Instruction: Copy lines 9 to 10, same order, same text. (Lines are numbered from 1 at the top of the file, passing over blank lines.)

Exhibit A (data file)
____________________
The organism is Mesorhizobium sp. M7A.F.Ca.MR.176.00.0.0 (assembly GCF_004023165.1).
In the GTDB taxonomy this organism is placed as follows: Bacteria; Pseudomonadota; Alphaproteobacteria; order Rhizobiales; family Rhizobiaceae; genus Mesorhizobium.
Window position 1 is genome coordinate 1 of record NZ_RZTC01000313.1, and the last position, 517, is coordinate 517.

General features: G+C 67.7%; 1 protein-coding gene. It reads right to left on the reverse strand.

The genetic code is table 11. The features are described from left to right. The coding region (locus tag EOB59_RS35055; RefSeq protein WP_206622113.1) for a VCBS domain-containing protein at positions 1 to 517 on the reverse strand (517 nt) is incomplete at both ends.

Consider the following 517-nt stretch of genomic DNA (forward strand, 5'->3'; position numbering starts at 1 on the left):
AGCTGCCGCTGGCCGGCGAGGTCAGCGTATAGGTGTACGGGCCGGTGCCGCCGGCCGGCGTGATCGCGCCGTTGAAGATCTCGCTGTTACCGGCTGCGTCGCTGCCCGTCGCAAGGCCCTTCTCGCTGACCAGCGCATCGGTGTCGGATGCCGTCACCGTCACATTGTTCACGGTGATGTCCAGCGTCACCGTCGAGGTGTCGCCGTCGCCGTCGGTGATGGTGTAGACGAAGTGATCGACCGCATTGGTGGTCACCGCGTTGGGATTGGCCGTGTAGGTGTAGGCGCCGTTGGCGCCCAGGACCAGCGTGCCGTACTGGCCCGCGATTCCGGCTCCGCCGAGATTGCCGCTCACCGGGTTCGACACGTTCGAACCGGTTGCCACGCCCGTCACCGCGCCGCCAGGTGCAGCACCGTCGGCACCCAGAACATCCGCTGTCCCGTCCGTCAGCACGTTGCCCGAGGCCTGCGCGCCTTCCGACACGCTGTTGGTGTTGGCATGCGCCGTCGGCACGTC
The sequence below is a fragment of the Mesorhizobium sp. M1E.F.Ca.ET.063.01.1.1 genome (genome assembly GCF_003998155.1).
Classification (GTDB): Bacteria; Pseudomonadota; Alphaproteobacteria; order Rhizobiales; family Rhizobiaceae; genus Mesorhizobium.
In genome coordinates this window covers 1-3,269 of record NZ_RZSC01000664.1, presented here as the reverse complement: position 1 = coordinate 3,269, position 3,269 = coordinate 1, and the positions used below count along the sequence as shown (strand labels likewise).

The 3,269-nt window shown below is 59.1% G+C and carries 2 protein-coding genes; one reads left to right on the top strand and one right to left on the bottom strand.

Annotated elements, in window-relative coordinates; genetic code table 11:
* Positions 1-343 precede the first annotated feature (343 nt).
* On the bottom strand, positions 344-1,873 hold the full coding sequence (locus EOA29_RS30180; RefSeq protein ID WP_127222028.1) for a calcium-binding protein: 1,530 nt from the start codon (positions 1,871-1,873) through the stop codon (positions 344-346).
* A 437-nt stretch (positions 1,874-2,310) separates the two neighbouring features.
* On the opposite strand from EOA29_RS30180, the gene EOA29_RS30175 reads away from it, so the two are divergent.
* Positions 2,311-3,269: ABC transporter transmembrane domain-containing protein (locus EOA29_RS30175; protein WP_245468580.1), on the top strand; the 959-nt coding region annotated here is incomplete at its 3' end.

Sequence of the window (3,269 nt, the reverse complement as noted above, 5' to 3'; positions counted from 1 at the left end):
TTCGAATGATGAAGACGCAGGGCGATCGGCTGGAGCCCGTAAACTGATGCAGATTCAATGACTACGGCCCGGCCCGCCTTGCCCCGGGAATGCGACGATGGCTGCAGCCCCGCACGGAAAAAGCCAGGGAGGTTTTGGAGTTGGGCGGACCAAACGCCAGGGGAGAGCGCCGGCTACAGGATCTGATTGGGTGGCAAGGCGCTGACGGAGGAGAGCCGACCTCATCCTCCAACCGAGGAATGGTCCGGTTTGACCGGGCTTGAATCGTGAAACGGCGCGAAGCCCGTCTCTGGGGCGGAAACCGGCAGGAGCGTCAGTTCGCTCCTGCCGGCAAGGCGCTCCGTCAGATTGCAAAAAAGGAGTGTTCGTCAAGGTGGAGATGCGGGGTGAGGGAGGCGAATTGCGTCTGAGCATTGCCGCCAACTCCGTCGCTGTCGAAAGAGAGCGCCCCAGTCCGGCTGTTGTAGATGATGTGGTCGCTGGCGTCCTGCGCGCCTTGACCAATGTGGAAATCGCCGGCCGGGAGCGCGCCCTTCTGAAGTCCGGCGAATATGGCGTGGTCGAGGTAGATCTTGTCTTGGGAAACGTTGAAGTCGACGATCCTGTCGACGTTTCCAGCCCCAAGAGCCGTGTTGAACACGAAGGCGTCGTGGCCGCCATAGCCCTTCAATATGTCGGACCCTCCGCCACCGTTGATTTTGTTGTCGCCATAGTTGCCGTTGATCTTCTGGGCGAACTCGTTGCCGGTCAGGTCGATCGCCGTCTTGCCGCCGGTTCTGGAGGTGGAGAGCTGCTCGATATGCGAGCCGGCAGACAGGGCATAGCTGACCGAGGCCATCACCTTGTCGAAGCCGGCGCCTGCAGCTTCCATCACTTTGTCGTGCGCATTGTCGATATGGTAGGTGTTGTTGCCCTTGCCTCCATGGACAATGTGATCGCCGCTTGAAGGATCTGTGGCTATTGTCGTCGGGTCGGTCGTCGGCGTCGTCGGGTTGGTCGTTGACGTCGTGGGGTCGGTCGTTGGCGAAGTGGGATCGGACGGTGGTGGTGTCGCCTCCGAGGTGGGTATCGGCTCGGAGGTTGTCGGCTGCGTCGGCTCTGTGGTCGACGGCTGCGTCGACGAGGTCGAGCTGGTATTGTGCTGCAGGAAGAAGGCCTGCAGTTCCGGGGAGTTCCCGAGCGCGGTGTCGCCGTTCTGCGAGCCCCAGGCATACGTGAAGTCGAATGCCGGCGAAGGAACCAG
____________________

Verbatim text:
Classification (GTDB): Bacteria; Pseudomonadota; Alphaproteobacteria; order Rhizobiales; family Rhizobiaceae; genus Mesorhizobium.
In genome coordinates this window covers 1-3,269 of record NZ_RZSC01000664.1, presented here as the reverse complement: position 1 = coordinate 3,269, position 3,269 = coordinate 1, and the positions used below count along the sequence as shown (strand labels likewise).